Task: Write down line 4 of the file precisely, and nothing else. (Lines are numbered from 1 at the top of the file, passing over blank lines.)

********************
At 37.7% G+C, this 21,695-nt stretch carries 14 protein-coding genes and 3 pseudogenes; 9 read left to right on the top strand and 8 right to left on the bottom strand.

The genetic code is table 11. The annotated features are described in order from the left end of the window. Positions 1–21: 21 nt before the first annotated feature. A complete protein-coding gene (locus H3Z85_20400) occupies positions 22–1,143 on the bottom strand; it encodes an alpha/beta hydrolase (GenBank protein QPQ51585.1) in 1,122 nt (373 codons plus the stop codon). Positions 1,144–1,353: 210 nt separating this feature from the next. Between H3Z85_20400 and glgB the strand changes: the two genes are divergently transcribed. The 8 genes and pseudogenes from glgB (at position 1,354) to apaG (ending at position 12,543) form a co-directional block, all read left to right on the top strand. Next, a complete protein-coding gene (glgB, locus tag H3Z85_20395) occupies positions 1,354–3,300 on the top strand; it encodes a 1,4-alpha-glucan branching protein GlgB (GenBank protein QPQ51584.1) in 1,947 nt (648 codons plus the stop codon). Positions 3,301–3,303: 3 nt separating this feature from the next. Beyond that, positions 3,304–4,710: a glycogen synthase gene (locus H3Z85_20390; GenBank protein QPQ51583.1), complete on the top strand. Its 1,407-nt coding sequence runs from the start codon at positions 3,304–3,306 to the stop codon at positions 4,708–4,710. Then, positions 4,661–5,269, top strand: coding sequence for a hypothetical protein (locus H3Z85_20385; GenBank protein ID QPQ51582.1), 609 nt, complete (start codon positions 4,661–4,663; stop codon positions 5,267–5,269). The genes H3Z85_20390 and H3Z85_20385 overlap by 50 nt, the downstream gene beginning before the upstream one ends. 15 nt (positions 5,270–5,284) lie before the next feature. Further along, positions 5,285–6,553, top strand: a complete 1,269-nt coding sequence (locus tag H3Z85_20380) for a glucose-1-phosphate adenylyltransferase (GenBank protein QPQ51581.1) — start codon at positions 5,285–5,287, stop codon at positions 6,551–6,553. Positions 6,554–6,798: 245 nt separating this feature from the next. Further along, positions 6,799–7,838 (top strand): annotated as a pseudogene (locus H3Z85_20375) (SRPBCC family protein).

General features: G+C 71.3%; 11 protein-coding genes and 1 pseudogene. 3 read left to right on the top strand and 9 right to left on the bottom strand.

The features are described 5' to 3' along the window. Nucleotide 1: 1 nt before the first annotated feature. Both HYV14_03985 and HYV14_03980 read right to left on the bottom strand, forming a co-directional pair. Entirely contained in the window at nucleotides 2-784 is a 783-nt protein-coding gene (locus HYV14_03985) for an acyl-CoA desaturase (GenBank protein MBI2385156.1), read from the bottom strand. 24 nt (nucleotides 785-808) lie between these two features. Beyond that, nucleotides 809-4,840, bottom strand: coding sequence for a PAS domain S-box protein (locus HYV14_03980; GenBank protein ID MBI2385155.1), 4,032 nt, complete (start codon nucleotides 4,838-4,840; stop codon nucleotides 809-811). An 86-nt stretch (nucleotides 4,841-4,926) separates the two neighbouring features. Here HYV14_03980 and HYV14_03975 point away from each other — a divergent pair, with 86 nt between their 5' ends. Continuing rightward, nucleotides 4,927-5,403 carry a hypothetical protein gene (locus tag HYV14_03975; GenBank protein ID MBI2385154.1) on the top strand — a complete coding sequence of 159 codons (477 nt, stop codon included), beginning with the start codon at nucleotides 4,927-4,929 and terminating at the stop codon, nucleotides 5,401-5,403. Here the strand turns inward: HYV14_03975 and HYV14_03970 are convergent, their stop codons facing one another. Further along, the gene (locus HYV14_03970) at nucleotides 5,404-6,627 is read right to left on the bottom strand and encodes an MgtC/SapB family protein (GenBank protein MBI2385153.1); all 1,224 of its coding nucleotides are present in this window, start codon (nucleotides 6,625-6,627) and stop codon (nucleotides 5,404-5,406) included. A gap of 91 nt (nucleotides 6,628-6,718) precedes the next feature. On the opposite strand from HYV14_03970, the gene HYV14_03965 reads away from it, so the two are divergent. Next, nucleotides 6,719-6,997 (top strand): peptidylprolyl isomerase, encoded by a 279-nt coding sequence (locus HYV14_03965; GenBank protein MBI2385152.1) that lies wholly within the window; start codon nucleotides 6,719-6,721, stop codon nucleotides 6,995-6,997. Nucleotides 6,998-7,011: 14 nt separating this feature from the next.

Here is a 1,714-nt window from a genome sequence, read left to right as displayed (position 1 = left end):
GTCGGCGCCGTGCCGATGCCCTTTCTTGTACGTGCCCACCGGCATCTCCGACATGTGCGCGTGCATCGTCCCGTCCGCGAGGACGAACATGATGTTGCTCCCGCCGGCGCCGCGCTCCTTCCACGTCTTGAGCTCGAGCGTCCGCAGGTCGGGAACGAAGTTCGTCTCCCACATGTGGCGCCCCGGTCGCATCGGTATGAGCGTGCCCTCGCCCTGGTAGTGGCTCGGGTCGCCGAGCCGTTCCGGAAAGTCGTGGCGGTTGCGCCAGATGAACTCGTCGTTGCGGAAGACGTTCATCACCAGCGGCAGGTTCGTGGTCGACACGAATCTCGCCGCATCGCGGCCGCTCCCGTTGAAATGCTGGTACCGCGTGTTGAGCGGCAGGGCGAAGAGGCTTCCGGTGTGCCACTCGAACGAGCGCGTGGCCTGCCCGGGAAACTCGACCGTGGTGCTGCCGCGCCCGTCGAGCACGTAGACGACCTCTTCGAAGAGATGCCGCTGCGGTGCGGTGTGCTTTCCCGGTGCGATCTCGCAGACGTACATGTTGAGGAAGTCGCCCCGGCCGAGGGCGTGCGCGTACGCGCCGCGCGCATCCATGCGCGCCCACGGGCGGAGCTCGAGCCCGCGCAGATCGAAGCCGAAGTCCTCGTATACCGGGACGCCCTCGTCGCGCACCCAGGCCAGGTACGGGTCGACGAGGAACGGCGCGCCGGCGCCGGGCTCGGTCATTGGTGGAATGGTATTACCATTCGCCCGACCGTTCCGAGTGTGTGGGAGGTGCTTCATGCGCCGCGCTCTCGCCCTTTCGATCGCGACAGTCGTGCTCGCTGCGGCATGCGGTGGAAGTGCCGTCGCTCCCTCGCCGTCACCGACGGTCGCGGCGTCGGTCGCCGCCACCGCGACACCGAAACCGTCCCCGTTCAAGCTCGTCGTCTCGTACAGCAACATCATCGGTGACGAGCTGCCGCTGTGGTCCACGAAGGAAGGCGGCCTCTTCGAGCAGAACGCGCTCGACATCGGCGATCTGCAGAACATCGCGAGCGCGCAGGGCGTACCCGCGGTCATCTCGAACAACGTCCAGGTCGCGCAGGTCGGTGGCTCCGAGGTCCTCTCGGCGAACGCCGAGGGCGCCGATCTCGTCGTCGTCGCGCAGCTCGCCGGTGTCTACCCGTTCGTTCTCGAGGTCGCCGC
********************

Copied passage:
The features are described 5' to 3' along the window. Nucleotide 1: 1 nt before the first annotated feature. Both HYV14_03985 and HYV14_03980 read right to left on the bottom strand, forming a co-directional pair. Entirely contained in the window at nucleotides 2-784 is a 783-nt protein-coding gene (locus HYV14_03985) for an acyl-CoA desaturase (GenBank protein MBI2385156.1), read from the bottom strand. 24 nt (nucleotides 785-808) lie between these two features. Beyond that, nucleotides 809-4,840, bottom strand: coding sequence for a PAS domain S-box protein (locus HYV14_03980; GenBank protein ID MBI2385155.1), 4,032 nt, complete (start codon nucleotides 4,838-4,840; stop codon nucleotides 809-811). An 86-nt stretch (nucleotides 4,841-4,926) separates the two neighbouring features. Here HYV14_03980 and HYV14_03975 point away from each other — a divergent pair, with 86 nt between their 5' ends. Continuing rightward, nucleotides 4,927-5,403 carry a hypothetical protein gene (locus tag HYV14_03975; GenBank protein ID MBI2385154.1) on the top strand — a complete coding sequence of 159 codons (477 nt, stop codon included), beginning with the start codon at nucleotides 4,927-4,929 and terminating at the stop codon, nucleotides 5,401-5,403. Here the strand turns inward: HYV14_03975 and HYV14_03970 are convergent, their stop codons facing one another. Further along, the gene (locus HYV14_03970) at nucleotides 5,404-6,627 is read right to left on the bottom strand and encodes an MgtC/SapB family protein (GenBank protein MBI2385153.1); all 1,224 of its coding nucleotides are present in this window, start codon (nucleotides 6,625-6,627) and stop codon (nucleotides 5,404-5,406) included. A gap of 91 nt (nucleotides 6,628-6,718) precedes the next feature. On the opposite strand from HYV14_03970, the gene HYV14_03965 reads away from it, so the two are divergent. Next, nucleotides 6,719-6,997 (top strand): peptidylprolyl isomerase, encoded by a 279-nt coding sequence (locus HYV14_03965; GenBank protein MBI2385152.1) that lies wholly within the window; start codon nucleotides 6,719-6,721, stop codon nucleotides 6,995-6,997. Nucleotides 6,998-7,011: 14 nt separating this feature from the next.